• the murder of innocent civilians in both the Mountain Meadows Massacre and its subsequent leadership-initiated cover-up
  • the now doctrinally renounced denying of black people equal rights as members including priesthood, temple ordinances or even the right to pray in church meetings
  • the authentication and purchase of numerous forged documents resulting in the eventual and avoidable deaths of innocent persons
  • the systematic excommunication of members who would seek to inform and teach about accurate events in church history and who have since been vindicated by approved church literature
  • the universal inequality toward all women in areas such as leadership opportunities, moral and modesty standards, priesthood rights and ordinances, and doctrinal teachings

The list could go on – but It is in-fact the church’s latest policy change that is perhaps the most rotten, un-Christ-like piece of fruit I have had the misfortune to witness in my lifetime.


Imagine if you will the Church’s latest announcement concerning the children of homosexual parents flipped 180 degrees. Imagine it said the following: “In an effort to follow Christ’s admonition to ‘Suffer the little children, and forbid them not, to come unto me: for of such is the kingdom of heaven.’ We the first presidency of the Church invite all active seekers of truth, lovers of God and family, and children of all households to join us in fellowship. It is with great love and open arms that we will deny no one the right to baptism, fellowship, priesthood or missionary service on the basis of their parental or family situation, for we believe that ‘man will be judged for his own sins and not for Adam’s transgression’.”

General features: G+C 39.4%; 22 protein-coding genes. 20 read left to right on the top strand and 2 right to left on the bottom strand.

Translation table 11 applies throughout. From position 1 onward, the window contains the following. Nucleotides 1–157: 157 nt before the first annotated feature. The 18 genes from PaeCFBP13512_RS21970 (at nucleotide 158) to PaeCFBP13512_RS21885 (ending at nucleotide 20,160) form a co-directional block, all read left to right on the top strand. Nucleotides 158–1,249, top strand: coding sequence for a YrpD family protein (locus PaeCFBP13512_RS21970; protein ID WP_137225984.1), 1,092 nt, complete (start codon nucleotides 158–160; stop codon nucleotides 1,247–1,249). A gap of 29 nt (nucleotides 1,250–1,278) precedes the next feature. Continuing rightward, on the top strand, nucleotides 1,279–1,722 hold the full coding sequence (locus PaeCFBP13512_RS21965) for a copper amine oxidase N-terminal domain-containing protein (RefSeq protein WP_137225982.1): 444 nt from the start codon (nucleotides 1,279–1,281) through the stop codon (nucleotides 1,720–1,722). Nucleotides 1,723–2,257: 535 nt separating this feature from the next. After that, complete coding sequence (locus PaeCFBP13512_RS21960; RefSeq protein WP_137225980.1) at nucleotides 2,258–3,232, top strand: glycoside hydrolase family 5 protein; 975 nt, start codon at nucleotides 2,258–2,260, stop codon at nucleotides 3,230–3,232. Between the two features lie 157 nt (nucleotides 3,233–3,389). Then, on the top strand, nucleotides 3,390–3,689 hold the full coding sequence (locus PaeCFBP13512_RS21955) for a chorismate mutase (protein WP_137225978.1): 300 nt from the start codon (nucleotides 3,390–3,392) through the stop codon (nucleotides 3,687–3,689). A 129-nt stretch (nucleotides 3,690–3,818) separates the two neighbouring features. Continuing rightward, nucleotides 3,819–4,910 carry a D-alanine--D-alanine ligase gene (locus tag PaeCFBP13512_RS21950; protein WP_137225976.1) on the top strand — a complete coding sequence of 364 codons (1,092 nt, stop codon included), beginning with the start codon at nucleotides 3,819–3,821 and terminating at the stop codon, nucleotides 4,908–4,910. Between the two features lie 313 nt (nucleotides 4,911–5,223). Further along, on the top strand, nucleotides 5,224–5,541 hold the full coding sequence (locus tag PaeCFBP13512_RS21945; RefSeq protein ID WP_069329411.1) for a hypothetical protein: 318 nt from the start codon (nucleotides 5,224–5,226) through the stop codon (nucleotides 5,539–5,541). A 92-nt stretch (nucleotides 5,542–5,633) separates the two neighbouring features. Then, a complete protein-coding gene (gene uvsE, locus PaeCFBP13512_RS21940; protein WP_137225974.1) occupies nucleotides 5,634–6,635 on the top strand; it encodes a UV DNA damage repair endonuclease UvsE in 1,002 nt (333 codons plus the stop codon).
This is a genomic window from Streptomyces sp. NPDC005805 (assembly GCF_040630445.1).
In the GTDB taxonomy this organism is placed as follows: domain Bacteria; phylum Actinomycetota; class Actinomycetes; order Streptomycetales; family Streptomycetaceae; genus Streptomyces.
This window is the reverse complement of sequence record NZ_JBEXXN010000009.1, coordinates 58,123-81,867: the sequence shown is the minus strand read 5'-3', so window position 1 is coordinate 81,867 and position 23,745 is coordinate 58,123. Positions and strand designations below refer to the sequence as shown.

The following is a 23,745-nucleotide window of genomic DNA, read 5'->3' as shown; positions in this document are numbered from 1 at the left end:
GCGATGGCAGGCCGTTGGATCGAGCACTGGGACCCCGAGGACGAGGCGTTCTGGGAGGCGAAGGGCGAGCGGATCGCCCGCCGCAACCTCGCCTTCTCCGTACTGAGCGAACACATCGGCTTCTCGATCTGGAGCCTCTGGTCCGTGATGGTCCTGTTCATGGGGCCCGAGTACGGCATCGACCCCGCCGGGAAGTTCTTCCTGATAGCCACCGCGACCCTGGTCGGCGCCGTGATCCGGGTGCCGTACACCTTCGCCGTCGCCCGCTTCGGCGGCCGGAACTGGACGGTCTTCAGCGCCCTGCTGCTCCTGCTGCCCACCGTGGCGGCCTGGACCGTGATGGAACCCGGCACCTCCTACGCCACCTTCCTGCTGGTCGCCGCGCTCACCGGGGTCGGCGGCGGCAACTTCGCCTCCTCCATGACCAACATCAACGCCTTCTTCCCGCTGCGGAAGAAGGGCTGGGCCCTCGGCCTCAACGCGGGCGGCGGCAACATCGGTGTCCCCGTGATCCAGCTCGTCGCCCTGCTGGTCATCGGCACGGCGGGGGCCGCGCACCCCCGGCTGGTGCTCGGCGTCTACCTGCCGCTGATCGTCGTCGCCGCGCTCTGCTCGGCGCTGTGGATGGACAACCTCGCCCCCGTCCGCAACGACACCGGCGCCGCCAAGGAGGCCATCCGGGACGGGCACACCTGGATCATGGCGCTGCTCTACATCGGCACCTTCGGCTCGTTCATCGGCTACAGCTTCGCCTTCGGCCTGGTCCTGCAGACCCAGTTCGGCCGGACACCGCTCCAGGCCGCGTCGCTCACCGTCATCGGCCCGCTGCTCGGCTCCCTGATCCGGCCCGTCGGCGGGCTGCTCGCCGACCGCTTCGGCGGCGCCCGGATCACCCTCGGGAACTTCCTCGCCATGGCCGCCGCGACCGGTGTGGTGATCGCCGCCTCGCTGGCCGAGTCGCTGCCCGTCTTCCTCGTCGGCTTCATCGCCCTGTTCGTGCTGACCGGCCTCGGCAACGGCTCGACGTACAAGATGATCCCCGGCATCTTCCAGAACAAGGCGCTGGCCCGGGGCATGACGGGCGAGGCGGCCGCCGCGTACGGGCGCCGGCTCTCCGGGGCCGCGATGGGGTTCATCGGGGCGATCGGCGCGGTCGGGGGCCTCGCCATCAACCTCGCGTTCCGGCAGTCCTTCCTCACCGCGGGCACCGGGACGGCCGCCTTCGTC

Alas – this is not what the recent policy change stated. Instead of fellowship, the church has chosen exclusion. Instead of love, the Church is now tacitly accepting the full embrace of already simmering feelings of hatred and disgust toward homosexuals. It may deny that last statement – but that reality has already occurred and will continue to occur on a daily basis among thousands of Mormon wards and families. It is without over-dramatics or histrionics that I state with full solemnity that many people, and especially youth, will die because of the Church’s actions. The gay-teen suicide rate in Utah is already sickeningly high. There is simply no denying that this recent announcement and its irreversible follow-through will exacerbate that trend.


And it is that blood that I refuse to be on the head and hands of myself, my wife or my sweet, intensely loved children. Although there is sadness to see this chapter of church membership end for my family, it is with great joy that I look forward to the day my daughter and son become adults, are fully honest with us about who they are, and feel that intensity of our love only grow brighter. My daughter and son will be better – more empathetic – more selfless – with more inner confidence and strength being raised outside the church that they could ever hope to be staying in it.